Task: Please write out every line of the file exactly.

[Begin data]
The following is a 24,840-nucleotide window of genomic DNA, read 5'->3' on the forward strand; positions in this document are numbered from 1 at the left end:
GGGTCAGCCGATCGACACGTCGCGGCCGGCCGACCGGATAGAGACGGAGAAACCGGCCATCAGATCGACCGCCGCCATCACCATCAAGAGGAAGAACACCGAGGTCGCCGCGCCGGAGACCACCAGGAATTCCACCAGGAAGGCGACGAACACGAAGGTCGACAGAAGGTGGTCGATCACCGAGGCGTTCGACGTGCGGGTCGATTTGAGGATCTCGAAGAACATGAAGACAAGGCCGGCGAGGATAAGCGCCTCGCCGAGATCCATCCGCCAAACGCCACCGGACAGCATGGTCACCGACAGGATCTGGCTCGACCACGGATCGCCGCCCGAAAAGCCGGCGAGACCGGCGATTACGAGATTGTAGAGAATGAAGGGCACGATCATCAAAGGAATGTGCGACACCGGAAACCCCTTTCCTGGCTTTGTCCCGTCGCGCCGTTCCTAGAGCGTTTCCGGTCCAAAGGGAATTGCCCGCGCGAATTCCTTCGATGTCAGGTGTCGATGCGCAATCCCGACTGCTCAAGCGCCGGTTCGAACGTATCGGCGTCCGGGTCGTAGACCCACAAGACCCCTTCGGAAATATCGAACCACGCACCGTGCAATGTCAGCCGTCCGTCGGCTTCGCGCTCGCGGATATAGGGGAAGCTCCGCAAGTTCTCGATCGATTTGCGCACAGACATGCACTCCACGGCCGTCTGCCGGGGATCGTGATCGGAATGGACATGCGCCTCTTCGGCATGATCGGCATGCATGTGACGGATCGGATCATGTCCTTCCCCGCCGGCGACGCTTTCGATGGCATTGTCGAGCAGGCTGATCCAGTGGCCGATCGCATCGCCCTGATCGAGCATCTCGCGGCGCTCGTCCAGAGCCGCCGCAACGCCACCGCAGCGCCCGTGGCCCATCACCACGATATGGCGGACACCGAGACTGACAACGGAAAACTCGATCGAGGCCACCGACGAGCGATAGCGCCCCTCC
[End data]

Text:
The following is a 24,840-nucleotide window of genomic DNA, read 5'->3' on the forward strand; positions in this document are numbered from 1 at the left end:
GGGTCAGCCGATCGACACGTCGCGGCCGGCCGACCGGATAGAGACGGAGAAACCGGCCATCAGATCGACCGCCGCCATCACCATCAAGAGGAAGAACACCGAGGTCGCCGCGCCGGAGACCACCAGGAATTCCACCAGGAAGGCGACGAACACGAAGGTCGACAGAAGGTGGTCGATCACCGAGGCGTTCGACGTGCGGGTCGATTTGAGGATCTCGAAGAACATGAAGACAAGGCCGGCGAGGATAAGCGCCTCGCCGAGATCCATCCGCCAAACGCCACCGGACAGCATGGTCACCGACAGGATCTGGCTCGACCACGGATCGCCGCCCGAAAAGCCGGCGAGACCGGCGATTACGAGATTGTAGAGAATGAAGGGCACGATCATCAAAGGAATGTGCGACACCGGAAACCCCTTTCCTGGCTTTGTCCCGTCGCGCCGTTCCTAGAGCGTTTCCGGTCCAAAGGGAATTGCCCGCGCGAATTCCTTCGATGTCAGGTGTCGATGCGCAATCCCGACTGCTCAAGCGCCGGTTCGAACGTATCGGCGTCCGGGTCGTAGACCCACAAGACCCCTTCGGAAATATCGAACCACGCACCGTGCAATGTCAGCCGTCCGTCGGCTTCGCGCTCGCGGATATAGGGGAAGCTCCGCAAGTTCTCGATCGATTTGCGCACAGACATGCACTCCACGGCCGTCTGCCGGGGATCGTGATCGGAATGGACATGCGCCTCTTCGGCATGATCGGCATGCATGTGACGGATCGGATCATGTCCTTCCCCGCCGGCGACGCTTTCGATGGCATTGTCGAGCAGGCTGATCCAGTGGCCGATCGCATCGCCCTGATCGAGCATCTCGCGGCGCTCGTCCAGAGCCGCCGCAACGCCACCGCAGCGCCCGTGGCCCATCACCACGATATGGCGGACACCGAGACTGACAACGGAAAACTCGATCGAGGCCACCGACGAGCGATAGCGCCCCTCC